Industries Using Hydroxypropyl Cellulose
Formulations
Cosmetics
Antiperspirant (Roll On)
Hair Grooming Aid
Shampoo (Gel)
Paint Removers
Nonflammable Solvent Type Remover
Acid Type Remover
Pharmaceuticals
Thermoplastics
Injection Molding Formulation (Unfilled)
Laboratory Techniques

15. POLYETHYLENE GLYCOL
Chemical Nature
Physical Properties
Viscosity
Solubility in Water
Solubility in Organic Solvents
Solvency and Compatibility
Hygroscopicity
Surface Tension
Volatility
Thermal Stability
Biological/Toxicological Properties
Manufacture
Handling
Applications
Functions
End Products
Industries
Processes
Application Procedures
Additives/Extenders
Specialties
Future Developments
Commercial Uses: Compounding and Formulating
Chemical Intermediates
Adhesives
Agricultural Formulations
Cellophane Film Humectants
Cosmetics and Toiletries
Detergents and Cleaners
Inks
Paints and Coatings
Pharmaceutical Products
Rubber Compounds
Miscellaneous Products
Cork Products
Food Products
Lubricants and Hydraulic Fluids
Paper Products
Photographic Developers
Sponges
Wood swelling agent
Commercial Uses: for Processing Aids
Ceramics
Dialysis Operations
Electroplating
Heat Transfer Baths
Leather Treatment
Metal Working Operations
Paper Products
Petroleum Recovery and Processing
Plastic Compounding
Rubber Products
Textile Products
Wood Products
Industries Using Polyethylene Glycols
Adhesives
Agricultural Products
Ceramics Products
Chemical Specialties
Cosmetics and Toiletries
Electronic and Electrowinning
Food Products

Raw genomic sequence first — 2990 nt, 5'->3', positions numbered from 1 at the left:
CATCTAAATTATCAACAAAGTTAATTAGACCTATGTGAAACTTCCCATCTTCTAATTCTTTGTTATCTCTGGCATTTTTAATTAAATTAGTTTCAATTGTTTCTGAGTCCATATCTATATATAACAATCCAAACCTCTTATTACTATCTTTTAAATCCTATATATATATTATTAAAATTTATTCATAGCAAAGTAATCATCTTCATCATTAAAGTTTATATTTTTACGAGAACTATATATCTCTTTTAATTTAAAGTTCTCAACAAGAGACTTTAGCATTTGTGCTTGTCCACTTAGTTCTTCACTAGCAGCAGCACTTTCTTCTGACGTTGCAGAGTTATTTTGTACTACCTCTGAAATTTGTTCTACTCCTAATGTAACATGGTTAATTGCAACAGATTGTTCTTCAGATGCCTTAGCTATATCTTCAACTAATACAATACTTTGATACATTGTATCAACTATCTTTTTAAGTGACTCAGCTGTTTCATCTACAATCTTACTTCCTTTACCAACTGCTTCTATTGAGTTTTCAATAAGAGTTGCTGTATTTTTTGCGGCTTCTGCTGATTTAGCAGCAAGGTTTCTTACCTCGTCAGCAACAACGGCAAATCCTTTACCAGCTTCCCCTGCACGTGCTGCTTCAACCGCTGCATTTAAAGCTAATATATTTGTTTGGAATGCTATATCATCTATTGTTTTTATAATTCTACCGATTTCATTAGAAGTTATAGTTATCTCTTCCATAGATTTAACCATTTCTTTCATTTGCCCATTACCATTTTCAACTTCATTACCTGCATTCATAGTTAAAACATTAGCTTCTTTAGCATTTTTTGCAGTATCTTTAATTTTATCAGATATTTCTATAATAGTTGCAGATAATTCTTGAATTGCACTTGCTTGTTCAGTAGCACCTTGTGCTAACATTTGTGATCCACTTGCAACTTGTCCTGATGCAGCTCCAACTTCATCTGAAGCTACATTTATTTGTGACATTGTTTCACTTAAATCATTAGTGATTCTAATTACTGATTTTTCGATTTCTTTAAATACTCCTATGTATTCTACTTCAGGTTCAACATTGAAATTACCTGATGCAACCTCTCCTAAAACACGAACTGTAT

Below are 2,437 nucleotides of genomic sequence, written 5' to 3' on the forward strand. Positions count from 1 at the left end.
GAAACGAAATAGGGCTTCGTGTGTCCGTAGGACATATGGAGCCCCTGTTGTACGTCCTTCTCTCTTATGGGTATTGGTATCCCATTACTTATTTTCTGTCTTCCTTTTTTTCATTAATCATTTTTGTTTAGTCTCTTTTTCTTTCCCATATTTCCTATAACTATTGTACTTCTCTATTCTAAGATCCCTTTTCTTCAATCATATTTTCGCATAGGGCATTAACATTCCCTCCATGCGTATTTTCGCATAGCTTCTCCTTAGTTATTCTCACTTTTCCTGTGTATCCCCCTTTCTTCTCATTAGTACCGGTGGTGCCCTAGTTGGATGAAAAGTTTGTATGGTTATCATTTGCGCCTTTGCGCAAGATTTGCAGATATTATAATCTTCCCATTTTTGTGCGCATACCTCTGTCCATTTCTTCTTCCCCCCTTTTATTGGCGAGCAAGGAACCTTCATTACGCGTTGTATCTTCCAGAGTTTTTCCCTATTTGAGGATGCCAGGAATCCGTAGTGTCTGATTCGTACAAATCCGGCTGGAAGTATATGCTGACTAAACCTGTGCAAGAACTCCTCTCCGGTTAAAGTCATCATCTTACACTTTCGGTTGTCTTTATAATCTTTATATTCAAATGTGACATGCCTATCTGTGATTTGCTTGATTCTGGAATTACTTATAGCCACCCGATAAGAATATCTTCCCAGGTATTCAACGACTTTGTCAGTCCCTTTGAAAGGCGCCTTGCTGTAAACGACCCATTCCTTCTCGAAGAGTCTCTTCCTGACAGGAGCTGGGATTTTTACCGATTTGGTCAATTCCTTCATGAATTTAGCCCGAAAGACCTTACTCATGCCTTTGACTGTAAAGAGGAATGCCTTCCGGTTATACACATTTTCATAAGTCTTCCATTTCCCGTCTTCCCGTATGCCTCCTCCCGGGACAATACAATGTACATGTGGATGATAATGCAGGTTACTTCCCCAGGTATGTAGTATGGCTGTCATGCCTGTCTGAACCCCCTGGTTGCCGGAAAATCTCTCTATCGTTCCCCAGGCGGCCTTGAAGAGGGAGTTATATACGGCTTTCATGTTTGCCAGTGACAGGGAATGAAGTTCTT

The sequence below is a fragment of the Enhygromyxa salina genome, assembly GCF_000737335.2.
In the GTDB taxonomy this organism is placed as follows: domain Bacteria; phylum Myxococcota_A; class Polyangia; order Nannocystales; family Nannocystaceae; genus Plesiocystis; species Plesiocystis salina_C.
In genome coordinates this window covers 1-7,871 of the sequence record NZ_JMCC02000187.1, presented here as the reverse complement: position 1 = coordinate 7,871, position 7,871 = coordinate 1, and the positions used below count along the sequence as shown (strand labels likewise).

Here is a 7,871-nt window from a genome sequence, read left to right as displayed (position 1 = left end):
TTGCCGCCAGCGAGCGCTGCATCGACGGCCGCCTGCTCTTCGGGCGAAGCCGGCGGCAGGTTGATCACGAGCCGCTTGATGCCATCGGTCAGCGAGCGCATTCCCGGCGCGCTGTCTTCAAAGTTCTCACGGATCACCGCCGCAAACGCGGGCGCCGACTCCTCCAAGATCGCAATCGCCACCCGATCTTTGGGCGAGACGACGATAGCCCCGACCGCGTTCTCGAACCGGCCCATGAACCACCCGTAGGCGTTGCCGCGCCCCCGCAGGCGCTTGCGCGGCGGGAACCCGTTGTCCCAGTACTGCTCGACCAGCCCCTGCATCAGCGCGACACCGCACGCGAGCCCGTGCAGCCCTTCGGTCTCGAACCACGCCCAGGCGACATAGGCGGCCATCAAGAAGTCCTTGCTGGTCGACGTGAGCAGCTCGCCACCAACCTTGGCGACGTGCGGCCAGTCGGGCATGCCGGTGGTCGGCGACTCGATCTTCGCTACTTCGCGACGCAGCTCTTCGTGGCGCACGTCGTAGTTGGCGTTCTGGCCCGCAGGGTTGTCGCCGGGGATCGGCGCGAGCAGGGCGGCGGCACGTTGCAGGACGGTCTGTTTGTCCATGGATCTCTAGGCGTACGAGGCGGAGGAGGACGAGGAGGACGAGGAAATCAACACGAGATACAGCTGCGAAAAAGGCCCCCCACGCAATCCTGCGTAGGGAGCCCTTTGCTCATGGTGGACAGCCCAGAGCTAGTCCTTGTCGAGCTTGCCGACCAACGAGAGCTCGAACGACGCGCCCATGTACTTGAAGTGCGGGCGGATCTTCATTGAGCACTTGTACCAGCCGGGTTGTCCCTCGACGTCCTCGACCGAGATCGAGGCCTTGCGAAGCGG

Inks and Printing
Leather Processing
Lubricants and Hydraulic Fluids
Medical Sundries
Metal Fabricating
Packaging Materials
Paints and Coatings
Paper Products
Petroleum Recovery and Processing
Pharmaceuticals
Photographic Products
Plastics Products
Rubber and Elastomers
Textile Products
Wood Processing
Formulations
Fatty Acid Esters
Water Dispersible Alkyd Resin for Paints
Suppository Bases
Ointment Bases
Cosmetic Cream
Hand Lotion
Brushless Shaving Cream
Cream Rouge (Vanishing)
Perfume Stick
Clay Starch Paper Coating
Metal Working Lubricant
Ball point Pen Ink
Laboratory Techniques
Identification of PEGs
Determination of PEGs in Other Materials

16. ALGINATE POLY ETHYLENE OXIDE
Chemical Nature
Narrow Molecular Weight Distribution Grades
Hydrogels
Thermoplastic Compound
Hydrodynamic Drag Reduction Slurry
Oxidative Degradation
Association Complexes
Physical Properties
Bulk Properties
Manufacture
Biological/Toxicological Properties
Toxicological Studies
Biodegradability
Rheological properties
Viscosity
Additives/Extenders
Applications
Application procedures
Boiling Water Dispersion
Nonsolvent Dispersion
Commercial Uses: Compounding and Formulating